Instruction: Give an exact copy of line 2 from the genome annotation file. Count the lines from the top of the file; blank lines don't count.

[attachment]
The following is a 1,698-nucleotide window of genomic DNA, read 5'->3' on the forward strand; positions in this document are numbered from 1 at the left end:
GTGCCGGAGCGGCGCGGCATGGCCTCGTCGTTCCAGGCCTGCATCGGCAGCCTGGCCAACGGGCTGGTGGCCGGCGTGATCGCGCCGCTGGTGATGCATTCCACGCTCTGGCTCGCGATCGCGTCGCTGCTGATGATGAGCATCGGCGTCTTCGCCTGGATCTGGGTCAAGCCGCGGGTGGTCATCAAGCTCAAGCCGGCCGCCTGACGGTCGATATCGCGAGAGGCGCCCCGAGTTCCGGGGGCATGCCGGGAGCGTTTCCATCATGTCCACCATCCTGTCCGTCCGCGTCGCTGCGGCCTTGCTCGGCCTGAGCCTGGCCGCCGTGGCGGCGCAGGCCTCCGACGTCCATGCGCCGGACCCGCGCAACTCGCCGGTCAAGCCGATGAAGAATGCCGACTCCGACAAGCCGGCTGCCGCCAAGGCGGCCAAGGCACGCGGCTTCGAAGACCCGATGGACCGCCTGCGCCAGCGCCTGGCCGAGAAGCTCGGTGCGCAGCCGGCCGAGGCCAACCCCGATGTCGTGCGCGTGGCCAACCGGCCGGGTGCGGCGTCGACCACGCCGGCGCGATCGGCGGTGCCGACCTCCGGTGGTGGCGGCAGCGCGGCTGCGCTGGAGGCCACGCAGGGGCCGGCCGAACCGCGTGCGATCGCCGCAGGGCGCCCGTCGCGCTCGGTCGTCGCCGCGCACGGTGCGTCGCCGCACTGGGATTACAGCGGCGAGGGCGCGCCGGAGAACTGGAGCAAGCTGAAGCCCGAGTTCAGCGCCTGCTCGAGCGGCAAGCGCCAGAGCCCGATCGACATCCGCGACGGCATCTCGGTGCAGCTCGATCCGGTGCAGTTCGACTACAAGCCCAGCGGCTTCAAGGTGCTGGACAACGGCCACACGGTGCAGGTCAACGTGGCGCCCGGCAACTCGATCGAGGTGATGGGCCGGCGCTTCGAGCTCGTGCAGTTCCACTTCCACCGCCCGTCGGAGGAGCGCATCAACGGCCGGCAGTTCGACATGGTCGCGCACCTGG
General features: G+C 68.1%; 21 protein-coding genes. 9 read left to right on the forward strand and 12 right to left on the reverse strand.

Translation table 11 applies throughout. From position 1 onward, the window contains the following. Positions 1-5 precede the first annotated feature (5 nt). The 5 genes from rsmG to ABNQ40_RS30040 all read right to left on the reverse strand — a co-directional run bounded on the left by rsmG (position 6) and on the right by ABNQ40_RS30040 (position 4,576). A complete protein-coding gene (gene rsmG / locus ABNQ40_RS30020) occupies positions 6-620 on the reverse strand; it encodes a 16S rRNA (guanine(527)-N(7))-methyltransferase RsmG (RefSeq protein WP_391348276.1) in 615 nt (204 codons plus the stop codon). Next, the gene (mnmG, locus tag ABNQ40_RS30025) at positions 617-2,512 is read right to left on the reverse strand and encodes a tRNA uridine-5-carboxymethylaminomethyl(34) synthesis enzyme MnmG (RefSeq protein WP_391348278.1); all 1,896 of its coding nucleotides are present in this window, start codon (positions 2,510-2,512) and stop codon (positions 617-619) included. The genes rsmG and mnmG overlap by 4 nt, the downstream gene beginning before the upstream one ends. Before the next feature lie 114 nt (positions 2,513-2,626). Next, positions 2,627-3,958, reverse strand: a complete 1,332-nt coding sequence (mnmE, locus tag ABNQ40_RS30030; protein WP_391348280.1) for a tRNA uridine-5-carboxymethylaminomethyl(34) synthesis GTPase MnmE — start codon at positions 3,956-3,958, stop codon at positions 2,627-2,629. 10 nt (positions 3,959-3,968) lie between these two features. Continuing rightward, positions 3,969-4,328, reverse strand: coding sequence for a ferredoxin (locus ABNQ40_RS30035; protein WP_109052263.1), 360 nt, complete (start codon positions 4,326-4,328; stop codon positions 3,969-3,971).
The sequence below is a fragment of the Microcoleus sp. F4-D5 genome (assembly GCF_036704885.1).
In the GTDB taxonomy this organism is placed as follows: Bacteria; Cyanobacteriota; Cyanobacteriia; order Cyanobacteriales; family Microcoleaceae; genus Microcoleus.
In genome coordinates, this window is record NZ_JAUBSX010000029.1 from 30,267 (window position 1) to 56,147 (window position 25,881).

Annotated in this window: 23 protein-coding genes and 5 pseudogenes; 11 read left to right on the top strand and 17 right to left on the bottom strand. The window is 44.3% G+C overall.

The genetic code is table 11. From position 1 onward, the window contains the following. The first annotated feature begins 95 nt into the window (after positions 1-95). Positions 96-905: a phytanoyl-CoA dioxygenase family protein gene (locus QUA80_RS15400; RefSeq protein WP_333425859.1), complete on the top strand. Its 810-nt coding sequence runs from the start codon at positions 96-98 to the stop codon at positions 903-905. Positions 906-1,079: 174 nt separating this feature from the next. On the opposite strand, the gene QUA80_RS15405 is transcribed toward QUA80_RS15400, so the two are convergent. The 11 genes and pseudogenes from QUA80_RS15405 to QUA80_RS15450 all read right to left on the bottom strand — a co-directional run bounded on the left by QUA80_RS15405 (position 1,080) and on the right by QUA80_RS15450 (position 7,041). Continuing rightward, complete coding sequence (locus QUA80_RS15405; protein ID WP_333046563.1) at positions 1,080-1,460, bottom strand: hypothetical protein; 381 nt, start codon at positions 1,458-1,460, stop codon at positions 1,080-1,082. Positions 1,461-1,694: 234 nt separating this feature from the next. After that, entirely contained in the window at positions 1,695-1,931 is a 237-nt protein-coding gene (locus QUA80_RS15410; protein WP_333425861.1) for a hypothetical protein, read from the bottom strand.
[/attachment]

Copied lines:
GTGCCGGAGCGGCGCGGCATGGCCTCGTCGTTCCAGGCCTGCATCGGCAGCCTGGCCAACGGGCTGGTGGCCGGCGTGATCGCGCCGCTGGTGATGCATTCCACGCTCTGGCTCGCGATCGCGTCGCTGCTGATGATGAGCATCGGCGTCTTCGCCTGGATCTGGGTCAAGCCGCGGGTGGTCATCAAGCTCAAGCCGGCCGCCTGACGGTCGATATCGCGAGAGGCGCCCCGAGTTCCGGGGGCATGCCGGGAGCGTTTCCATCATGTCCACCATCCTGTCCGTCCGCGTCGCTGCGGCCTTGCTCGGCCTGAGCCTGGCCGCCGTGGCGGCGCAGGCCTCCGACGTCCATGCGCCGGACCCGCGCAACTCGCCGGTCAAGCCGATGAAGAATGCCGACTCCGACAAGCCGGCTGCCGCCAAGGCGGCCAAGGCACGCGGCTTCGAAGACCCGATGGACCGCCTGCGCCAGCGCCTGGCCGAGAAGCTCGGTGCGCAGCCGGCCGAGGCCAACCCCGATGTCGTGCGCGTGGCCAACCGGCCGGGTGCGGCGTCGACCACGCCGGCGCGATCGGCGGTGCCGACCTCCGGTGGTGGCGGCAGCGCGGCTGCGCTGGAGGCCACGCAGGGGCCGGCCGAACCGCGTGCGATCGCCGCAGGGCGCCCGTCGCGCTCGGTCGTCGCCGCGCACGGTGCGTCGCCGCACTGGGATTACAGCGGCGAGGGCGCGCCGGAGAACTGGAGCAAGCTGAAGCCCGAGTTCAGCGCCTGCTCGAGCGGCAAGCGCCAGAGCCCGATCGACATCCGCGACGGCATCTCGGTGCAGCTCGATCCGGTGCAGTTCGACTACAAGCCCAGCGGCTTCAAGGTGCTGGACAACGGCCACACGGTGCAGGTCAACGTGGCGCCCGGCAACTCGATCGAGGTGATGGGCCGGCGCTTCGAGCTCGTGCAGTTCCACTTCCACCGCCCGTCGGAGGAGCGCATCAACGGCCGGCAGTTCGACATGGTCGCGCACCTGG